Naughty Dog Uncharted: Drake's Fortune
- It's by far one of the best looking PS3 games around, the gameplay has its faults but it still manages to entertain
- The story is a little cliched, platforming sequences are way too easy
Uncharted reminded us a lot of an Indiana Jones movie in that both are fun and enjoyable romps that are just good enough to make you forgive their respective weaknesses. It isn't going to single-handedly pull Sony's bacon out of the fire this holiday season but it is definitely a title that PS3 owners can be proud to call their own.
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It's no secret that the PS3 needs hits, and badly. That's why games like Uncharted are so important: they're not necessarily triple-A titles but if they're done right, they can give hungry PS3 owners something to tide them over until games like MGS4 finally arrive.
Here there be monsters
The bad news is that Uncharted has its faults. First, the story, which centres on explorer Nathan Drake and his quest to hunt down a treasure that his ancestor Sir Francis had chased after, is sort of hokey and relies heavily on cliches.
The action can also be frustrating thanks to an overwhelming number of enemies that appear on-screen. The game's cover system is great but enemies will tear you apart the minute you peek your head out, and when your health is low, the screen goes black and white, which makes it that much harder to aim. It's also hard to see ammo when it's lying on the dense jungle floor, which is problematic since we were always running low on bullets.
I also had trouble with the game's platforming elements: it's just way too easy to navigate your way around the treacherous terrain. You'll constantly find yourself hanging by your fingertips from high ledges, but you can jump around like a hopped up monkey with a couple of button presses, which really takes away any sense of challenge. The environmental puzzles are also way too simple, and you're helped along by blatantly obvious things like explosive barrels that just happen to be sitting next to a tall pillar that you have to topple over in order to create a bridge.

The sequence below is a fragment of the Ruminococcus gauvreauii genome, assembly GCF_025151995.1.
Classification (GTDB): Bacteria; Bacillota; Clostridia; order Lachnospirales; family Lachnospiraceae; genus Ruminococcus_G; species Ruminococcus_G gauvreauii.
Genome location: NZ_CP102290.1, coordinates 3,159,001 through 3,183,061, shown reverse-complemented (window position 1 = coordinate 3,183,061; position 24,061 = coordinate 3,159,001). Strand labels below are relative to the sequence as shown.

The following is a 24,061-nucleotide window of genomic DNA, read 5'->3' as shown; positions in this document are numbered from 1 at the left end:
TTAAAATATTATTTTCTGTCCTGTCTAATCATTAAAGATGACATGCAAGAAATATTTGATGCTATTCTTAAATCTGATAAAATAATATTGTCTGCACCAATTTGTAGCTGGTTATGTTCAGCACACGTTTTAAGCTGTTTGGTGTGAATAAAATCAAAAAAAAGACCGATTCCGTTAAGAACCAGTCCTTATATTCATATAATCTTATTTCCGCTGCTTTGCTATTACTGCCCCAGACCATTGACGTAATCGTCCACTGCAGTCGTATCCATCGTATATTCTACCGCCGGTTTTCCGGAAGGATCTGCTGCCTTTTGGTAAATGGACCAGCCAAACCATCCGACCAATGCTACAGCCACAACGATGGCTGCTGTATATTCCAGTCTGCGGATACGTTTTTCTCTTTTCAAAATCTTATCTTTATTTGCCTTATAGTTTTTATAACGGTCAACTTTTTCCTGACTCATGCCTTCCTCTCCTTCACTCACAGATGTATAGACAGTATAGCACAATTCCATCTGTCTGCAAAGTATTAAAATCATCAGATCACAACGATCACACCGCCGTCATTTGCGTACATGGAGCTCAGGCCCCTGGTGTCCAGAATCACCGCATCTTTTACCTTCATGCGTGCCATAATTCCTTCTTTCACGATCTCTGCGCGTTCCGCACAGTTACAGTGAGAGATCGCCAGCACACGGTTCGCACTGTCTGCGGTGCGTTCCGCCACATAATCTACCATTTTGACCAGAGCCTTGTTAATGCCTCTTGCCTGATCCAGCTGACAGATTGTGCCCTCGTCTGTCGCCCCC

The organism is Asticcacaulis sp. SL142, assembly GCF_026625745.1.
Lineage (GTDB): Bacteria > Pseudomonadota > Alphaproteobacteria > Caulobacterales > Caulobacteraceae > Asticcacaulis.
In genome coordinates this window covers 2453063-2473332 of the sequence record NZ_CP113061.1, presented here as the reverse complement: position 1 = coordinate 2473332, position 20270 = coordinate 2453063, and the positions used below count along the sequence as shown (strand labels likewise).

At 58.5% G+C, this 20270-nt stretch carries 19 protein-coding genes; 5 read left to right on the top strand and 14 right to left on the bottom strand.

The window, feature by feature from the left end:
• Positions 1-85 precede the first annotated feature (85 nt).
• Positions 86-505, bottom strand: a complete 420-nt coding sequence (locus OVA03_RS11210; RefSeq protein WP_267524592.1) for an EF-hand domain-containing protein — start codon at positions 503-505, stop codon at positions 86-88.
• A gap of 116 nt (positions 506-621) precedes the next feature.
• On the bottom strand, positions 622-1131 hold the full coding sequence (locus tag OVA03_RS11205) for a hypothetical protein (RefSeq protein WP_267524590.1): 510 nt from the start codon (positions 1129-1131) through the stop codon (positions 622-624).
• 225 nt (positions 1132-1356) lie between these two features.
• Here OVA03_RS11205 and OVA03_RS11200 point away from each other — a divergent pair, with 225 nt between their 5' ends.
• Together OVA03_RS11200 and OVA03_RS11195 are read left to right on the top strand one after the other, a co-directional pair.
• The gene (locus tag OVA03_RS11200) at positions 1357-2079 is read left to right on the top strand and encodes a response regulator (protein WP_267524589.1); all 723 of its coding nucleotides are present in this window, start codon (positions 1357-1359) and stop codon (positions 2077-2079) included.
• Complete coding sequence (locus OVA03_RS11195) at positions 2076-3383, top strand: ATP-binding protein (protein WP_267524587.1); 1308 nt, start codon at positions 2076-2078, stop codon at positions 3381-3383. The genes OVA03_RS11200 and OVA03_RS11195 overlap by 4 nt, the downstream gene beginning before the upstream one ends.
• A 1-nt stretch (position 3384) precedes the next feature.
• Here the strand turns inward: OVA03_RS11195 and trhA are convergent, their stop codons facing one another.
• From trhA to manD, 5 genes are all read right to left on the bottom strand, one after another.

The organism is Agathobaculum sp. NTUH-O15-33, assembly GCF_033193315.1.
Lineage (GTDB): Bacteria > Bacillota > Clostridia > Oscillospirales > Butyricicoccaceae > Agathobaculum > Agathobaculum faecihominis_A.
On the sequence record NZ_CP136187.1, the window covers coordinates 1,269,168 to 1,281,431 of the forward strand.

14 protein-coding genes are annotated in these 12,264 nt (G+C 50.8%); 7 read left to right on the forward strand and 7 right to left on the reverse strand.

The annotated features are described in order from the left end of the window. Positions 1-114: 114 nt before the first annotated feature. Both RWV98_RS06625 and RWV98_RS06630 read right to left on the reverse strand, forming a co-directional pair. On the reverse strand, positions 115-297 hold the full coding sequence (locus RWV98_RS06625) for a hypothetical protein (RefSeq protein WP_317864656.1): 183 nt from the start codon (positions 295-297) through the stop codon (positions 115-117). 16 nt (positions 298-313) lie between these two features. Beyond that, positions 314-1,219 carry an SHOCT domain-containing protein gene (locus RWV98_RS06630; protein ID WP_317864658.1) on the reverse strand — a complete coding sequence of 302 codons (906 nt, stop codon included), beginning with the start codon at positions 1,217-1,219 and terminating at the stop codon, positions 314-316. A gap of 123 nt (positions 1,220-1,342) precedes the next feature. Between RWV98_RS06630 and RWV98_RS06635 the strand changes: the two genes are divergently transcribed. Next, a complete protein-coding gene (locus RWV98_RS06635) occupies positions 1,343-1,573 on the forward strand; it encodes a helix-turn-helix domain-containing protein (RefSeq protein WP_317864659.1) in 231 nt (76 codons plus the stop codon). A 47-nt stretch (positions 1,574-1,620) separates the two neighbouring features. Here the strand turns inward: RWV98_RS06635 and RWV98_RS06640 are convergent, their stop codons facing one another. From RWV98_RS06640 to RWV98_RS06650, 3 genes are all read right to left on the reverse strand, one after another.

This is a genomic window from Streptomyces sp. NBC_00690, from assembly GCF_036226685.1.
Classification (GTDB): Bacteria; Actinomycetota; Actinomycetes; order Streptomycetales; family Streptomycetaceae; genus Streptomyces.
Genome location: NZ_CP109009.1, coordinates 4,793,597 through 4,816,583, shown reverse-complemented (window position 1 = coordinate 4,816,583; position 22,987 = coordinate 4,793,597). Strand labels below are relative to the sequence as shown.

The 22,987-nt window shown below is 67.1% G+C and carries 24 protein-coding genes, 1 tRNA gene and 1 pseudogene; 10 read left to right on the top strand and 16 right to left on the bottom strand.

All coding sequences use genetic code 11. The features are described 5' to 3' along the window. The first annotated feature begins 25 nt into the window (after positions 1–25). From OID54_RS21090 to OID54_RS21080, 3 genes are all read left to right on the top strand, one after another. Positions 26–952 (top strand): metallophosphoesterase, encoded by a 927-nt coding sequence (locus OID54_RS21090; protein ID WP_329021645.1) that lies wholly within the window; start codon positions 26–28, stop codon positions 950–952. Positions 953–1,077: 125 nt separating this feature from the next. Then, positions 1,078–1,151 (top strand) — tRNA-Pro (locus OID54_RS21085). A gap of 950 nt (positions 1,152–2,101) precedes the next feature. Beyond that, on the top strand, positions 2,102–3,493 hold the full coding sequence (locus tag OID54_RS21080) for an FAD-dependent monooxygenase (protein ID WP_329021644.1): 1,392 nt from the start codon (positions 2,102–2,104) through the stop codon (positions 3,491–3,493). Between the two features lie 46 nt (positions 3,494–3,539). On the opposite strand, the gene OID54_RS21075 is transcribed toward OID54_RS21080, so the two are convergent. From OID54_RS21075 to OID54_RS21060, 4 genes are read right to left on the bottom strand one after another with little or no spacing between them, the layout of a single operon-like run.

Light at the end of the tunnel
The good news is that these complaints are fairly minor and while Uncharted will frustrate you, it also has the capacity to be thrilling and fun. The game offers up some amazing visuals and the gameplay is perfectly paced. You're always doing something interesting, whether it's investigating ancient ruins, trading bullets with modern-day pirates, or skydiving out of a burning airplane. And even though we never truly bought into the story, we still wanted to help Nathan solve the mystery behind Sir Francis Drake's diary.
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GGG Evaluation Team
First impression on unpacking the Q702 test unit was the solid feel and clean, minimalist styling.
For work use, Microsoft Word and Excel programs pre-installed on the device are adequate for preparing short documents.
The Fujitsu LifeBook UH574 allowed for great mobility without being obnoxiously heavy or clunky. Its twelve hours of battery life did not disappoint.
The screen was particularly good. It is bright and visible from most angles, however heat is an issue, particularly around the Windows button on the front, and on the back where the battery housing is located.
My first impression after unboxing the Q702 is that it is a nice looking unit. Styling is somewhat minimalist but very effective. The tablet part, once detached, has a nice weight, and no buttons or switches are located in awkward or intrusive positions.
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